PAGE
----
I wondered that, then thought: is it possible that Indy's car uses the starter motor _as_ the dynamo?
John
This is why we have Hall Probes and DC current flow measurement. With Hall based solutions, the faffing about would have stopped two days ago.
If you want to do it the old way with shunts, that's fine.
Nothing prevents you from making the shunts "really large and adequate". Not like modern multimeters today, which have the duty cycle printed right on the casing of the instrument, as "proof of failure in design". "Thirty seconds ON, Fifteen minutes OFF". My best multimeter is 20A full scale, but it has the same duty cycle as the other multimeters. It doesn't say, at what current flow level it could operate continuously. (And shockingly, I just noticed my cheapest meter only has a 200mA scale, which is no fun at all.)
If you want to make a better front end, you can use a large shunt (with low developed shunt voltage), then use a chopper stabilized opamp for amplifying the voltage enough so the multimeter volts scale can read it out. The chopper stabilized opamp, flips between nulling out the offset, then flipping back to mission mode and amplifying the signal. Many times a second.
"Chopper stabilization enables the TS94033 amplifier to provide high gain bandwidth, while reducing input offset and 1/f noise."
And that's a high-side monitor, with a ground referenced output. The chip has a nominal gain of 50 (fixed gain). Unidirectional current sense (the output doesn't go below ground).
Paul
Yes I did mean dynamo.
Jim
Go back to the original post. Only two 10A multimeters were available and the OP asked if adding the two readings together was valid. What answer would you have given? Yes? No? I wouldn't have done it that way? Which would have been the most helpful answer?
Maybe it is supposed to. Mine clearly didn't. The workshop manual describes the operation of the control box as a voltage regulator "incorporating constant voltage control for the charging circuit", with the contacts opening to prevent over-voltage being output. The implication is that if I am taking a lot of amps out of the dynamo, the voltage is unlikely to exceed the contact opening voltage and everything the dynamo produces goes down my jump leads.
I assumed it was a circuit board failure or a blown fuse that stopped them all working at the same time, but I have never looked at the way they work to see the possibilities. I have seen a diesel tractor started from cold using smouldering blotting paper as a glow plug, so it obviously doesn't need anything complicated in a car to provide heat, but it probably has associated computer linkage for the fault diagnostic system to report faults, and circuit boards do fail.
Elsewhere in this thread someone has suggested that perhaps the glow plugs failed progressively and when the last one failed the engine wouldn't start. That is a possible alternative.
I have no idea which is correct.
It was the dynamo not the starter motor. I typed the wrong thing. It was driving another car's starter motor (in parallel with my own battery) for a lot longer than would normally be the case, and the windings will have heated from the number of watts being generated. Dynamos don't have much of an integral fan for cooling.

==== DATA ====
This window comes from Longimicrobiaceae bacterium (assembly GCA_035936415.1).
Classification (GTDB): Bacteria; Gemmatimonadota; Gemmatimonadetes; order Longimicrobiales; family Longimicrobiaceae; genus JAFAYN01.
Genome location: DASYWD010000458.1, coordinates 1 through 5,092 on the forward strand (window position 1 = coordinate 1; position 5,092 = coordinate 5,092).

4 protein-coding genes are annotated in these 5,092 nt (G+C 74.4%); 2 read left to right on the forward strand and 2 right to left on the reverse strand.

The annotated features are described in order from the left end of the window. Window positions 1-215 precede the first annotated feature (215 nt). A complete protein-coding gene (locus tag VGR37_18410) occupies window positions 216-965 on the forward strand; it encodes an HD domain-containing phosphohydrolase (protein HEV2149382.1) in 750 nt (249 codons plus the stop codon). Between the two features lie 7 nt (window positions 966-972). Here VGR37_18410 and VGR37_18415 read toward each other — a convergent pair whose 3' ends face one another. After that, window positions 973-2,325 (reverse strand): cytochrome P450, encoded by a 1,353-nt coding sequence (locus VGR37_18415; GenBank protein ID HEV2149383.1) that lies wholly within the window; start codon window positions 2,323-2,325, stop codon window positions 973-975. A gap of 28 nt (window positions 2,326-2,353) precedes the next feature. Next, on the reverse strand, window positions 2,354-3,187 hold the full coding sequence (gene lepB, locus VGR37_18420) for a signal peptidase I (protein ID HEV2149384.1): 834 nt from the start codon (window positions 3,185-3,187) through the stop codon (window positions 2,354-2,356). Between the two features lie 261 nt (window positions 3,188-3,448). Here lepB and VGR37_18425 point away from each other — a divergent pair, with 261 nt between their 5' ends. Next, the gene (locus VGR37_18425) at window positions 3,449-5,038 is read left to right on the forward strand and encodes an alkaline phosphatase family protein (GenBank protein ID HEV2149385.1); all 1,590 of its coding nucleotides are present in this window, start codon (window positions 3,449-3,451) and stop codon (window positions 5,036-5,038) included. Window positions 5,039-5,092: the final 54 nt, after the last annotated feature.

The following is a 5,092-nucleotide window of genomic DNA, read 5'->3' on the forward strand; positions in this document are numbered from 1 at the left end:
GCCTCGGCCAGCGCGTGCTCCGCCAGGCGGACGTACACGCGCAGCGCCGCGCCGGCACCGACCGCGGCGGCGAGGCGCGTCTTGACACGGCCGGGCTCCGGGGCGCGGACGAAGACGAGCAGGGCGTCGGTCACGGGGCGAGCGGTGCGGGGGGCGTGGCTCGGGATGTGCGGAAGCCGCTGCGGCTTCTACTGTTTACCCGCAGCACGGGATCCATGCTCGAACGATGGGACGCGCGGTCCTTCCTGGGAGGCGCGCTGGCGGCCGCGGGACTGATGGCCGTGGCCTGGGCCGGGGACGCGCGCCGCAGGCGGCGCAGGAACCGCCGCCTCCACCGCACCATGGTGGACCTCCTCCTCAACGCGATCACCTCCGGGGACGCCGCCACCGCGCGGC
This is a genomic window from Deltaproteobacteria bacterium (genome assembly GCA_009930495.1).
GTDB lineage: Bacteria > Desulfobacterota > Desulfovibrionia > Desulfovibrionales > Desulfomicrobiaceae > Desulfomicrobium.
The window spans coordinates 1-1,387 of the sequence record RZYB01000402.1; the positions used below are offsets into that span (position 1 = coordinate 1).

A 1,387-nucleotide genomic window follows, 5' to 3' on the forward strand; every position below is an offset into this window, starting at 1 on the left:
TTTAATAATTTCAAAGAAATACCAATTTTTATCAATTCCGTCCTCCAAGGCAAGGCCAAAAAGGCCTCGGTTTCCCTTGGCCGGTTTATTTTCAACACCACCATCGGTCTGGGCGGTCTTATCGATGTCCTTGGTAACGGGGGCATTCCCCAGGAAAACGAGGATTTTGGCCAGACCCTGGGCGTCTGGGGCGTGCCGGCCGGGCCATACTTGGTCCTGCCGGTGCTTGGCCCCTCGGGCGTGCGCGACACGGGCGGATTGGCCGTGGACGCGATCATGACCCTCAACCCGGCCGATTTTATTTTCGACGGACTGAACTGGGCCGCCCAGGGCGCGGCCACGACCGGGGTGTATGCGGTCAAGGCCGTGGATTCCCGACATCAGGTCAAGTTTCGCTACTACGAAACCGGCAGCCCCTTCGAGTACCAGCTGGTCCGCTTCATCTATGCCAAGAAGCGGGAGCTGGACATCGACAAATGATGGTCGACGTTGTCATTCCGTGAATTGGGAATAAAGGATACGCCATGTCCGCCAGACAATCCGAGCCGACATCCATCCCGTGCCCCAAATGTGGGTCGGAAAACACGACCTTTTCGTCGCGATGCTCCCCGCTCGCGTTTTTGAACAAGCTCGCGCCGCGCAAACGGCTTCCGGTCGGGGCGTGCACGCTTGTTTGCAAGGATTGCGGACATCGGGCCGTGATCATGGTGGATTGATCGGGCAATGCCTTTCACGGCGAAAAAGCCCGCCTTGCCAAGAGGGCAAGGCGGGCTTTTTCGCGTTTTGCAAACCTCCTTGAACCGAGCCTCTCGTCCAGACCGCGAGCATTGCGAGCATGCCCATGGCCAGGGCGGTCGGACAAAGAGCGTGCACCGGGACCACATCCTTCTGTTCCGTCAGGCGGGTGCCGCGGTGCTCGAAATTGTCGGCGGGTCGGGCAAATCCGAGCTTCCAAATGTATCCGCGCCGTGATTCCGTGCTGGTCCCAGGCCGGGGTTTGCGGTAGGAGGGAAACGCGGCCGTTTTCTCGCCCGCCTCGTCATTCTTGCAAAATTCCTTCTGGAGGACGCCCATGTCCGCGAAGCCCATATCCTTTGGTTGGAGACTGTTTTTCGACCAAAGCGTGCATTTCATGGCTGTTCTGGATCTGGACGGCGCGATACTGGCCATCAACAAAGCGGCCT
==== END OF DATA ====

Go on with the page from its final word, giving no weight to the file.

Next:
Jim
Instead we get days of discussion in a group that mostly doesn't understand the basics of electronics, yet insists it does.
But you don't have to do it that way.
You can buy a 50A four point (kelvin connection) shunt, flip your multimeter to volts, and measure up to a 50A load. Cost to you is the cost of a shunt. You can get a panel meter that measures volts and connect that to the shunt. In one case, there was a panel meter for amps, where they said you could put a shunt in parallel with it, of a certain type, to extend the range. (That was a panel meter with a "200A" readout, for which it would almost certainly never read 200.00. The max would be quite a bit less.)
One of the panel meters for sale, is designed that way and includes an external shunt. But being Amazon, none of the units I reviewed have specs, and it's like buying a pig in a poke. You can't tell if it's 10% accurate or 1% accurate. There was one panel meter with 4.5 digits and *no* accuracy spec. What's the point ? Why have 4.5 digits unless you can brag about it ? Maybe two of the digits read "00" all the time ?
For the ops purpose, motor current, you don't need 1% accuracy. If it's off a bit, who cares.
But there are many ways to do this properly, they're sitting on Amazon right now, and they have no specs...
You have to switch over to a real supplier, Digikey, Element 14 or whatever, and find a supplier with specs.
You should be able to buy metrology with specifications just like the specs that come with a multimeter. There is usually a page or two with "+/-1% and 3 digits" type specifications. You want to buy a product with specs. Some day, you may need the accuracy.
Paul
So re-reading your text, you use the dynamo to start the engine?
Bill
These days a lot of consumer products have >1 sets of specs that contradict each other :)
But the ones to beware of are when they agree - then they're lies. I can only hope the move away from China might solve this.
PS no need to buy a shunt, cut a food can. Metals change R as they get hot but are good enough for many jobs. Dunk em for better accuracy. And don't use ali for current shunts, the oxide is a problem.
NT